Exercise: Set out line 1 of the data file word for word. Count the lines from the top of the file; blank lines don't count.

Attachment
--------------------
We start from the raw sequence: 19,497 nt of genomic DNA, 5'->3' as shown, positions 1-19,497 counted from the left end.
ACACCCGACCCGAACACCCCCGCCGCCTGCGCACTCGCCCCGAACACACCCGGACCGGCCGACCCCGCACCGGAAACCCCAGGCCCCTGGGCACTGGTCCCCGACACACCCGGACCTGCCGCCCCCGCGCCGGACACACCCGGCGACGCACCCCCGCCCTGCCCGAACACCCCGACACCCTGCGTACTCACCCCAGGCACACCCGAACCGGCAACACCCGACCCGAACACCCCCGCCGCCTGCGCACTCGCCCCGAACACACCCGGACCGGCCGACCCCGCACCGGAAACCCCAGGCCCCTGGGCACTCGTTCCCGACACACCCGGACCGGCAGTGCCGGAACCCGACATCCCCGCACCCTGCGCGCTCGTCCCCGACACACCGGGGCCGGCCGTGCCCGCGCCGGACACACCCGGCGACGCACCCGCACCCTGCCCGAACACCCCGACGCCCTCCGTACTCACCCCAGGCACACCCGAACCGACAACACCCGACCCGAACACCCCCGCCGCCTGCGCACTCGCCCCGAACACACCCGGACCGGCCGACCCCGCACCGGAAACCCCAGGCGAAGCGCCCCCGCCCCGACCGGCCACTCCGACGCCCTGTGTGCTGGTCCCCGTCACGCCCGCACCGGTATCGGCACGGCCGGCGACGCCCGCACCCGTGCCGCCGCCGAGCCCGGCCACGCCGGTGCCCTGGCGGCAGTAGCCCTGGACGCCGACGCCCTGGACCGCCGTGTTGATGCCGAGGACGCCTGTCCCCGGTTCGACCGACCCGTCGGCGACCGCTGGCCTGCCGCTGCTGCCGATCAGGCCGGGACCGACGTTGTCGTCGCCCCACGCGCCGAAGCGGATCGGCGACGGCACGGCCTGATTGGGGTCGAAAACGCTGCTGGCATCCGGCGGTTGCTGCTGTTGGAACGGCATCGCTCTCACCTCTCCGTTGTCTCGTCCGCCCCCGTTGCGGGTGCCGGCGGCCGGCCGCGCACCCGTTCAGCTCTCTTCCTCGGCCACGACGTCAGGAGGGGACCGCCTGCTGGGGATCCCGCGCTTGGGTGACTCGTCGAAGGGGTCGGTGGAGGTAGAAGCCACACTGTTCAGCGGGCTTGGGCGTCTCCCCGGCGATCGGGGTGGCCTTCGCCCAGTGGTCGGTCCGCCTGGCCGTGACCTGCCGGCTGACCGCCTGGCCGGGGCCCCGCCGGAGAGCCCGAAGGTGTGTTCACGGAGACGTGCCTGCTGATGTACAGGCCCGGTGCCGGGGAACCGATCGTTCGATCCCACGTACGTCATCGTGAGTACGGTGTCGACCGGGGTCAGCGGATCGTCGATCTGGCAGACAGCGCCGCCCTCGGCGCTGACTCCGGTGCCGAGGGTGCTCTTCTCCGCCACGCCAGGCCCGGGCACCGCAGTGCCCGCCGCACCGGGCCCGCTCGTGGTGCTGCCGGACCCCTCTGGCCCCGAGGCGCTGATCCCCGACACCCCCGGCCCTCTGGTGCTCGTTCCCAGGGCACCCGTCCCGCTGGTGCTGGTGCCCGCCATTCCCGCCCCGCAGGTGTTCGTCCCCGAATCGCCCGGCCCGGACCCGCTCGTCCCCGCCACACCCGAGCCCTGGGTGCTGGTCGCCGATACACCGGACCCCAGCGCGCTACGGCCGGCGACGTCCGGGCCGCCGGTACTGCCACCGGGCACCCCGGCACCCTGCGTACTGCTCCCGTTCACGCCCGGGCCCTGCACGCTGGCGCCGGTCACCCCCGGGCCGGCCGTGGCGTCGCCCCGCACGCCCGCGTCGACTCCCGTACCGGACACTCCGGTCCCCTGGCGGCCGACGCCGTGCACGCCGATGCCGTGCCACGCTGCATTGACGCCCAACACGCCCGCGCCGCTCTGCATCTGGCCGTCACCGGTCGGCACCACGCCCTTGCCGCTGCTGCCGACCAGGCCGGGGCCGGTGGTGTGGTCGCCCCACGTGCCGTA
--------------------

We start from the raw sequence: 19,497 nt of genomic DNA, 5'->3' as shown, positions 1-19,497 counted from the left end.